Friday, May 15, 2009
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My dear friend, Thom Klika, a.k.a. "The Rainbow Man," died on Sunday May 3. Thom was an incredible artist who lived his last years creating art in Oxford. In the late 1960s he began to paint rainbows as "pocket art." He painted little 2-inch squares, popped them in his pocket, then walked around and gave them away to anyone he met. One person plus one rainbow equaled a movement. Thom has painted and given away millions of rainbows, and brought smiles, love, hope, and cheer to many a heart. During the two weeks prior to his death he completed a new series of rainbow collages that reflect a renaissance of spirit.
Thom was a true American folk artist. He had two books published by St. Martin's press, and is represented in the Folk Art Museum of the Smithsonian, The Museum of Modern Art, the National Geographic 1976 Bicentennial Edition, and many other galleries and collections. In 1972 he prepared a "For Our Children" poster for the McGovern presidential campaign. George P. Landow, professor of English and the History of Art, Brown University, wrote: "Thom Klika, 'the Rainbow Man' from Woodstock, N.Y., has done much to popularize the motif in paintings, books, and decorative arts, and in his work it appears more as a general image of nature's beauty and man's hope."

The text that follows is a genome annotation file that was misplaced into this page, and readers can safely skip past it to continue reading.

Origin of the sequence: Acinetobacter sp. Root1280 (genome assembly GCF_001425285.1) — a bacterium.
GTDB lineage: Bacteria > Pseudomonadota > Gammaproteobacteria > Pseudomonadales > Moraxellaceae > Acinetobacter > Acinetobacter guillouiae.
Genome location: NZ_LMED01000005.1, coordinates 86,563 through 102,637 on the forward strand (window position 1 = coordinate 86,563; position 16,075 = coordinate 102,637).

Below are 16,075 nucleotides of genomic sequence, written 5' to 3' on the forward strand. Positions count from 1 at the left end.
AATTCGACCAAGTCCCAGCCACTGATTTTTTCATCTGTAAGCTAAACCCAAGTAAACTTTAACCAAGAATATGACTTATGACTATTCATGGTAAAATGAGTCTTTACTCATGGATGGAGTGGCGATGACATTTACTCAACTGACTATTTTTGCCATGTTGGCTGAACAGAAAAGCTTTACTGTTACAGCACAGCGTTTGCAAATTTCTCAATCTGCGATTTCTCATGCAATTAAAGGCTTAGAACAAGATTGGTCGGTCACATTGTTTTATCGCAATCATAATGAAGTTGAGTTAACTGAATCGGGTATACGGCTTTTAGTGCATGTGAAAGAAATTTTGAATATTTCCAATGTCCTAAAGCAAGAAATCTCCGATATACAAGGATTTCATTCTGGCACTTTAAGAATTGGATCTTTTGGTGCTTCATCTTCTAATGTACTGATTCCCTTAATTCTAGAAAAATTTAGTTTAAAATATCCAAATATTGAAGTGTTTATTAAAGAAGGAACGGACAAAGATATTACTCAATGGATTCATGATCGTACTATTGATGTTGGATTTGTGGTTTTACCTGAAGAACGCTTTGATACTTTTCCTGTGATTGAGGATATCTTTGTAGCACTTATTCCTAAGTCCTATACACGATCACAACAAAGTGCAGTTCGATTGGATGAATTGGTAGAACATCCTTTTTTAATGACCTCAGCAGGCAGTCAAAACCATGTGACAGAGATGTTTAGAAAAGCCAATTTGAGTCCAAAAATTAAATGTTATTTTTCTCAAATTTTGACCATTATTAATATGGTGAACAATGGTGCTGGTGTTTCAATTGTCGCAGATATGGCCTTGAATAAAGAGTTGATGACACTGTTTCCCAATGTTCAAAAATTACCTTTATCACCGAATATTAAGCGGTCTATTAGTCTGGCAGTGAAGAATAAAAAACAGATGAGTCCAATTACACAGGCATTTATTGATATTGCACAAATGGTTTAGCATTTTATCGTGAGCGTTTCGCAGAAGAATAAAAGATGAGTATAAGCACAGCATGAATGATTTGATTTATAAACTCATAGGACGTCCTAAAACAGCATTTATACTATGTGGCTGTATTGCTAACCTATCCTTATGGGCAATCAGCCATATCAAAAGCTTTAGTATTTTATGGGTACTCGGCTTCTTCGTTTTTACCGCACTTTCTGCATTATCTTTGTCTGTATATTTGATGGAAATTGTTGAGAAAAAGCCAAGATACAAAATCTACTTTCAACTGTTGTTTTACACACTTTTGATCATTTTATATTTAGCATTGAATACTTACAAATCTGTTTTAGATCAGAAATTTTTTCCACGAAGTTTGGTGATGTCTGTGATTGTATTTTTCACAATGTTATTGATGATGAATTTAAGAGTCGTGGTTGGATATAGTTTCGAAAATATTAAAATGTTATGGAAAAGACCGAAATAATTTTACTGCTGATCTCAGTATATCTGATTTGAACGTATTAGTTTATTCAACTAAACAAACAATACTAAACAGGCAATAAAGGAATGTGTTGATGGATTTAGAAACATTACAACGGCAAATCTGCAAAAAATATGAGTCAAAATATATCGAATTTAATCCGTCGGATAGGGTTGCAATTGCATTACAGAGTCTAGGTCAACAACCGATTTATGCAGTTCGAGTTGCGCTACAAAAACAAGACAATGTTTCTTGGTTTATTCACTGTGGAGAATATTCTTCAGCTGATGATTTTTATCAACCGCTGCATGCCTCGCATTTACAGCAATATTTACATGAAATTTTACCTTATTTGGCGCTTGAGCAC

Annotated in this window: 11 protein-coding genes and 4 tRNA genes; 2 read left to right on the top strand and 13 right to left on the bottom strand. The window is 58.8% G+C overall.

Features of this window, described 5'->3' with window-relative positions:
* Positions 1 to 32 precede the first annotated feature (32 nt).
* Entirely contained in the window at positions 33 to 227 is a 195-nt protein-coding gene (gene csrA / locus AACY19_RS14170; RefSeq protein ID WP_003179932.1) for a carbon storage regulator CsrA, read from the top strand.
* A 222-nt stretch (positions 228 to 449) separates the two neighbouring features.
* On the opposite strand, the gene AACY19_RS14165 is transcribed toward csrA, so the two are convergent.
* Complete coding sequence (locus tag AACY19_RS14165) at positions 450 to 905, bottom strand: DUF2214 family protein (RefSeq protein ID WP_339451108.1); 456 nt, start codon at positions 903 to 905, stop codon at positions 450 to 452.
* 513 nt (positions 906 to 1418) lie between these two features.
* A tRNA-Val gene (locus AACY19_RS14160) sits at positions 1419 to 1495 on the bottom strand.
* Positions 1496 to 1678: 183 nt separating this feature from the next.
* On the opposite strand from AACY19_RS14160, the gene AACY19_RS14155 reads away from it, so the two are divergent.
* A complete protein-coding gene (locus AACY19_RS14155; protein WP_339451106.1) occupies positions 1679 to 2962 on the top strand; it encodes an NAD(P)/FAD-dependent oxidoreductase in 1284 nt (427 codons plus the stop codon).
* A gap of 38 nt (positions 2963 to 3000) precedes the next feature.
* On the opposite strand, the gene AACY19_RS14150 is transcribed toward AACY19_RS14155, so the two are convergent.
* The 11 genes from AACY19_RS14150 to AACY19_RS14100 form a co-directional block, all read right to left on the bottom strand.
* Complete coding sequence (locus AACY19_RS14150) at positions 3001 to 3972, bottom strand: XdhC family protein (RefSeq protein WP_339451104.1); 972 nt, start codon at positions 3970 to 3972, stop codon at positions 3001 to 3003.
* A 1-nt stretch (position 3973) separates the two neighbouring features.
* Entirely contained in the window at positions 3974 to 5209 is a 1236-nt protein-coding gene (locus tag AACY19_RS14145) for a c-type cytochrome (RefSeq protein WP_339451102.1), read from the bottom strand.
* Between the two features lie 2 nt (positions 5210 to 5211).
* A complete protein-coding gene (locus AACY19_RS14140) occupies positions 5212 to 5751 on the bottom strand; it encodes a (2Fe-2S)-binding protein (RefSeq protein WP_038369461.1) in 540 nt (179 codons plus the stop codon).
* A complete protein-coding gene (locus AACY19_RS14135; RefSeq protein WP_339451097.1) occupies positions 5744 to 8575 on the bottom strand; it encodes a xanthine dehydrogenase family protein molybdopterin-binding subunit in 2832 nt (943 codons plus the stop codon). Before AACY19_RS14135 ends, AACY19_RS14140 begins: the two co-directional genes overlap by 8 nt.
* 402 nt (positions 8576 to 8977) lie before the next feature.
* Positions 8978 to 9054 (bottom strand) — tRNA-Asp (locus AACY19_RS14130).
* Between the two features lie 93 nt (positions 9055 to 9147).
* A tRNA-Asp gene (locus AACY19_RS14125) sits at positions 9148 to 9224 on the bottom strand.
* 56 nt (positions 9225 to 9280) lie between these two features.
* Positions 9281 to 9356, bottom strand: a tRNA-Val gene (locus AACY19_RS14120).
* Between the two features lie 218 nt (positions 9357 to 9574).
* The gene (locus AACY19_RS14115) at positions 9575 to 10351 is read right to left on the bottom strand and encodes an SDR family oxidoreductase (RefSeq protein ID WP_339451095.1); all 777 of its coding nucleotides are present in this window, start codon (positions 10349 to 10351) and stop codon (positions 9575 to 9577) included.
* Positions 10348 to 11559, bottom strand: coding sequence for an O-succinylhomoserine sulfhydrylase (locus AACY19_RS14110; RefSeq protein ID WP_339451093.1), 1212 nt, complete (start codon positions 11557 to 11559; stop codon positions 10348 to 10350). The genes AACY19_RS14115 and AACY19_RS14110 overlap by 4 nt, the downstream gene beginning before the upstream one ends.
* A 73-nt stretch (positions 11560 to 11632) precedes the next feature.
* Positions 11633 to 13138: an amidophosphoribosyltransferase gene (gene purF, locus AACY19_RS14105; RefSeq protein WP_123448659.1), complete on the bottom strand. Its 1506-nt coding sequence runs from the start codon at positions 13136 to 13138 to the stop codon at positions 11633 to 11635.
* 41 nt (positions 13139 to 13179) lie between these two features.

His wife, Mary, donated copies of his book "10,000 Rainbows" to each of the art teachers in the Newton County School System with the hope that art students will be inspired by his work.
Shelley Beth Yeatman